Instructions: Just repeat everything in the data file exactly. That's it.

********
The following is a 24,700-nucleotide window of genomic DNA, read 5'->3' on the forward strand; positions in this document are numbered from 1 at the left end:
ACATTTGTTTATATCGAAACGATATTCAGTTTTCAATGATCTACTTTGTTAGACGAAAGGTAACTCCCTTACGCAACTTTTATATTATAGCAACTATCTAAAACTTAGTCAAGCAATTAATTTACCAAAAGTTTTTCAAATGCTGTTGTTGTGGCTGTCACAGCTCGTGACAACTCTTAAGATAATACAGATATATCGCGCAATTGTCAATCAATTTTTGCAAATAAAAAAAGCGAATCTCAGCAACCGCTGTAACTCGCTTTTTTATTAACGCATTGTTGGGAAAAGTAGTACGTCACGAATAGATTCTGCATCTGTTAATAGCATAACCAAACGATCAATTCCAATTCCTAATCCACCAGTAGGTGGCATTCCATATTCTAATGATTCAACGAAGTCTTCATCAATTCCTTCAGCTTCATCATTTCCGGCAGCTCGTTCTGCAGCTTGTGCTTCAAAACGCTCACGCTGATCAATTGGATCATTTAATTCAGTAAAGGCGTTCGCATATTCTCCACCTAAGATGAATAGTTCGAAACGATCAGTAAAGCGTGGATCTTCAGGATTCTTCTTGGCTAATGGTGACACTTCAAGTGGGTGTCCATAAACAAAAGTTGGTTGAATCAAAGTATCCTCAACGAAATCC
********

The following is a 24,700-nucleotide window of genomic DNA, read 5'->3' on the forward strand; positions in this document are numbered from 1 at the left end:
ACATTTGTTTATATCGAAACGATATTCAGTTTTCAATGATCTACTTTGTTAGACGAAAGGTAACTCCCTTACGCAACTTTTATATTATAGCAACTATCTAAAACTTAGTCAAGCAATTAATTTACCAAAAGTTTTTCAAATGCTGTTGTTGTGGCTGTCACAGCTCGTGACAACTCTTAAGATAATACAGATATATCGCGCAATTGTCAATCAATTTTTGCAAATAAAAAAAGCGAATCTCAGCAACCGCTGTAACTCGCTTTTTTATTAACGCATTGTTGGGAAAAGTAGTACGTCACGAATAGATTCTGCATCTGTTAATAGCATAACCAAACGATCAATTCCAATTCCTAATCCACCAGTAGGTGGCATTCCATATTCTAATGATTCAACGAAGTCTTCATCAATTCCTTCAGCTTCATCATTTCCGGCAGCTCGTTCTGCAGCTTGTGCTTCAAAACGCTCACGCTGATCAATTGGATCATTTAATTCAGTAAAGGCGTTCGCATATTCTCCACCTAAGATGAATAGTTCGAAACGATCAGTAAAGCGTGGATCTTCAGGATTCTTCTTGGCTAATGGTGACACTTCAAGTGGGTGTCCATAAACAAAAGTTGGTTGAATCAAAGTATCCTCAACGAAATCC